Keyboard in X II - Using the 'Windows' Keys

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Most window managers and environments allow using the '~WinKeys' as modifiers (that is in combination with other keys) to configure keyboard shortcuts for all kinds of actions, and there is no further modification necessary.

If the configuration utility for your window manager or environment does not seem to recognize these keys, you should first check the key map with:

xmodmap -pk | grep 11{567}

115, 116 and 117 are the usual keycodes for the 'windows keys' (from left to right). Unless you are running KDE, you should get something like this:

115         0xffe7 (Meta_L)
116         0xff20 (Multi_key)
117         0xff67 (Menu)

If the right hand column is empty, check '/etc/X11/XF86Config-4' (as 'root') for the

entry. This entry should be set to either

If everything's correct and it still doesn't work (or not the way you want to), you have to set the bindings by hand, don't worry, it's not that difficult.
This can be done via the 'xmodmap' command. Create a file in your home directory called '.Xmodmap'. The most simple case for the Windows keys would be mapping them to function keys. To avoid conflicts with existing mappings, use F13, F14 and F15:

keycode 115=F13<br> keycode 116=F14<br> keycode 117=F15

Save this file and run

xmodmap .Xmodmap

Now return to your manager's shortcut configuration utility. Using the provided 'grab' function, press the keys, and you should see the appropriate mapping appearing in the utility.

Mandrake Linux seems to have tried to achieve a similar thing, first via patching '/usr/bin/startkde' directly and in 8.1 and later with the '/usr/bin/test-windows-key' script and the 'DISABLE_WINDOWS_KEY' option in '/etc/sysconfig/keyboard'. Their solution however does not work for me:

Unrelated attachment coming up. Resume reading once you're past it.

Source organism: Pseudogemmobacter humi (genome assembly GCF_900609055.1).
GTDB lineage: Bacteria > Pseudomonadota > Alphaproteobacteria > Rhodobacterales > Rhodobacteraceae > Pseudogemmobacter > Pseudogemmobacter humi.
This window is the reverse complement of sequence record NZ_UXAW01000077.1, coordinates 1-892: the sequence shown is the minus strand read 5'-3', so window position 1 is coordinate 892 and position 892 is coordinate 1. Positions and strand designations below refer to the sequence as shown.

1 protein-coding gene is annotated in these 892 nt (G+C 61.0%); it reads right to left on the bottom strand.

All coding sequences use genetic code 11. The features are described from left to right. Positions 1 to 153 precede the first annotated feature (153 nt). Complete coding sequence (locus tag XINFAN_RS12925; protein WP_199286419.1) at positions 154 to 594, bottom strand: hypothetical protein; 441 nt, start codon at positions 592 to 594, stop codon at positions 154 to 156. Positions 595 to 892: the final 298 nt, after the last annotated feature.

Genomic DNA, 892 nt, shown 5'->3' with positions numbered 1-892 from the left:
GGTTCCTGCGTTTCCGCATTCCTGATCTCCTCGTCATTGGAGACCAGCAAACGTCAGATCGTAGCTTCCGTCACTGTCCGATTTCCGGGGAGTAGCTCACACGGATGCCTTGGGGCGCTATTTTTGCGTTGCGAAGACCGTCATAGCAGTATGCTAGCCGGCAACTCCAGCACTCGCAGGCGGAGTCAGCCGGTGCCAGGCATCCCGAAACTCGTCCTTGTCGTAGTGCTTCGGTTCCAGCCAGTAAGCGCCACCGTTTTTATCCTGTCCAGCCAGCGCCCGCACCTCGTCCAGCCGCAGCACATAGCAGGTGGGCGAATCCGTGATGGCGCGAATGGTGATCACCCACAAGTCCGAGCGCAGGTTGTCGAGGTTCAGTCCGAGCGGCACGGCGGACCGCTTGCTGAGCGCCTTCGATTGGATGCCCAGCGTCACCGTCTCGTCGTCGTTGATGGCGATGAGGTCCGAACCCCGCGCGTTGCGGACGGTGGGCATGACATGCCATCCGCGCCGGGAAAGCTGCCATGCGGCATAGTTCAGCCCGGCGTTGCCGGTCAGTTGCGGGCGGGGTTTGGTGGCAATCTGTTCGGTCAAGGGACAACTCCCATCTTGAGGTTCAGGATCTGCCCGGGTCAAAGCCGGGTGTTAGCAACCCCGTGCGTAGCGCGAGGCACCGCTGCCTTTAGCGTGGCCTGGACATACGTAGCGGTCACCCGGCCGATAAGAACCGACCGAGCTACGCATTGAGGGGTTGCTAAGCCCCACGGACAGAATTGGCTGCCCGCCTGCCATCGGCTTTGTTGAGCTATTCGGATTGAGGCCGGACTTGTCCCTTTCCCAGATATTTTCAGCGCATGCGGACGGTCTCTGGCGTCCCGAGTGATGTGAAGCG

• The right 'flag' key isn't mapped.
  • The mapping of the menu key (117) to 'menu' in 8.1 and later confuses KDE and GNOME (at least with a German key map): the left 'flag' key (115) now appears to be the menu key, whereas the menu key is blocked. So I'm left with effectively one additional key ...
As for the question if you can use the 'flag' keys as modifier keys (i.e. like in Windows in key combinations): of course you can :-). The appropriate mapping in '~/.Xmodmap' looks like this:

keycode 115 = Meta_L<br> add mod4 = Meta_L<br> keycode 116 = Meta_R<br> add mod4 =Meta_R

Et voila, another modifier key1.1 Using these keys as modifiers has a huge advantage: no Linux application uses them by default. This means you are totally free to create shortcuts using these keys without having to be afraid to collide with preset application shortcuts. And yes, that's the setup I'm using ;-).

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Related Resources:

man xmodmap
man xev

Revision / Modified: June 13, 2002
Author: Tom Berger

Legal: This page is covered by the GNU Free Documentation License. Standard disclaimers of warranty apply. Copyright LSTB and Mandrakesoft.

Kreinto: AdminWiki on 2004/03/22 09:45
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